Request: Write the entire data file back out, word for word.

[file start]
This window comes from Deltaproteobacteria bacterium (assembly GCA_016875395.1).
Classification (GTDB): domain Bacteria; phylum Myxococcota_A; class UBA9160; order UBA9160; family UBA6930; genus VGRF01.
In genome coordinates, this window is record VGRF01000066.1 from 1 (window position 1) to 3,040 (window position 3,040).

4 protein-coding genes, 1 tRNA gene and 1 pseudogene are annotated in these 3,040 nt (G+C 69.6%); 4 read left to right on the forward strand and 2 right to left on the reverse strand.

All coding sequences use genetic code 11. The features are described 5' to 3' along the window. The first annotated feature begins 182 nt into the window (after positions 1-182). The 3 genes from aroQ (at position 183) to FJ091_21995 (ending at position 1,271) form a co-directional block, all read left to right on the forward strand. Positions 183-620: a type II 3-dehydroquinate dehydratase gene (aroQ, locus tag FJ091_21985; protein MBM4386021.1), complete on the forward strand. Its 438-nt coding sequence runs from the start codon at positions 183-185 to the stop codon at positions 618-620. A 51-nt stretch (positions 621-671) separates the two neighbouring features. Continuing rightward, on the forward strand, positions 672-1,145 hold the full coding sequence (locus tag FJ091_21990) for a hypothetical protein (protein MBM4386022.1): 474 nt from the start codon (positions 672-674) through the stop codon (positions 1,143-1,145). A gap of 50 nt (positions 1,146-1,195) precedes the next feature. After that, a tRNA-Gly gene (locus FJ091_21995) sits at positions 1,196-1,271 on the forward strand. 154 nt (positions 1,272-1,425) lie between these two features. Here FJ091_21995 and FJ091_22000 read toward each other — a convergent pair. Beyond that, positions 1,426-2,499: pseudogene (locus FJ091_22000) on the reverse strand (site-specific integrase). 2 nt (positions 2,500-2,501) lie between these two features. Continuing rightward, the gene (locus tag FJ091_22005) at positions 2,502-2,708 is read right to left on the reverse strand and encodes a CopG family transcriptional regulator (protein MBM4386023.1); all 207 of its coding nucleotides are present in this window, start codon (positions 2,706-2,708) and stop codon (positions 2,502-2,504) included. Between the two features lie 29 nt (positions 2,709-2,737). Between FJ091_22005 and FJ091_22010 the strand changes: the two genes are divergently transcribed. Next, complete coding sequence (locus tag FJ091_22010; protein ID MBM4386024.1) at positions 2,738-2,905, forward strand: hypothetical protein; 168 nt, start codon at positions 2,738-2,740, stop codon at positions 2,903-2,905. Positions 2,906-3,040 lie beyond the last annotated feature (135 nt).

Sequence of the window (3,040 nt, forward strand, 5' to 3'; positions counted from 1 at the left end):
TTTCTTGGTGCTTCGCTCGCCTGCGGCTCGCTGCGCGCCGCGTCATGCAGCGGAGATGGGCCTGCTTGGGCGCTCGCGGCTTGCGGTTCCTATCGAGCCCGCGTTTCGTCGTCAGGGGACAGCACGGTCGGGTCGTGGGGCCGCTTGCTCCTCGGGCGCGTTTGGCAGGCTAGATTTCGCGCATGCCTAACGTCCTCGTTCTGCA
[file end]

This window comes from Deltaproteobacteria bacterium (assembly GCA_016875395.1).
Classification (GTDB): domain Bacteria; phylum Myxococcota_A; class UBA9160; order UBA9160; family UBA6930; genus VGRF01.
In genome coordinates, this window is record VGRF01000066.1 from 1 (window position 1) to 3,040 (window position 3,040).

4 protein-coding genes, 1 tRNA gene and 1 pseudogene are annotated in these 3,040 nt (G+C 69.6%); 4 read left to right on the forward strand and 2 right to left on the reverse strand.

All coding sequences use genetic code 11. The features are described 5' to 3' along the window. The first annotated feature begins 182 nt into the window (after positions 1-182). The 3 genes from aroQ (at position 183) to FJ091_21995 (ending at position 1,271) form a co-directional block, all read left to right on the forward strand. Positions 183-620: a type II 3-dehydroquinate dehydratase gene (aroQ, locus tag FJ091_21985; protein MBM4386021.1), complete on the forward strand. Its 438-nt coding sequence runs from the start codon at positions 183-185 to the stop codon at positions 618-620. A 51-nt stretch (positions 621-671) separates the two neighbouring features. Continuing rightward, on the forward strand, positions 672-1,145 hold the full coding sequence (locus tag FJ091_21990) for a hypothetical protein (protein MBM4386022.1): 474 nt from the start codon (positions 672-674) through the stop codon (positions 1,143-1,145). A gap of 50 nt (positions 1,146-1,195) precedes the next feature. After that, a tRNA-Gly gene (locus FJ091_21995) sits at positions 1,196-1,271 on the forward strand. 154 nt (positions 1,272-1,425) lie between these two features. Here FJ091_21995 and FJ091_22000 read toward each other — a convergent pair. Beyond that, positions 1,426-2,499: pseudogene (locus FJ091_22000) on the reverse strand (site-specific integrase). 2 nt (positions 2,500-2,501) lie between these two features. Continuing rightward, the gene (locus tag FJ091_22005) at positions 2,502-2,708 is read right to left on the reverse strand and encodes a CopG family transcriptional regulator (protein MBM4386023.1); all 207 of its coding nucleotides are present in this window, start codon (positions 2,706-2,708) and stop codon (positions 2,502-2,504) included. Between the two features lie 29 nt (positions 2,709-2,737). Between FJ091_22005 and FJ091_22010 the strand changes: the two genes are divergently transcribed. Next, complete coding sequence (locus tag FJ091_22010; protein ID MBM4386024.1) at positions 2,738-2,905, forward strand: hypothetical protein; 168 nt, start codon at positions 2,738-2,740, stop codon at positions 2,903-2,905. Positions 2,906-3,040 lie beyond the last annotated feature (135 nt).

Sequence of the window (3,040 nt, forward strand, 5' to 3'; positions counted from 1 at the left end):
TTTCTTGGTGCTTCGCTCGCCTGCGGCTCGCTGCGCGCCGCGTCATGCAGCGGAGATGGGCCTGCTTGGGCGCTCGCGGCTTGCGGTTCCTATCGAGCCCGCGTTTCGTCGTCAGGGGACAGCACGGTCGGGTCGTGGGGCCGCTTGCTCCTCGGGCGCGTTTGGCAGGCTAGATTTCGCGCATGCCTAACGTCCTCGTTCTGCA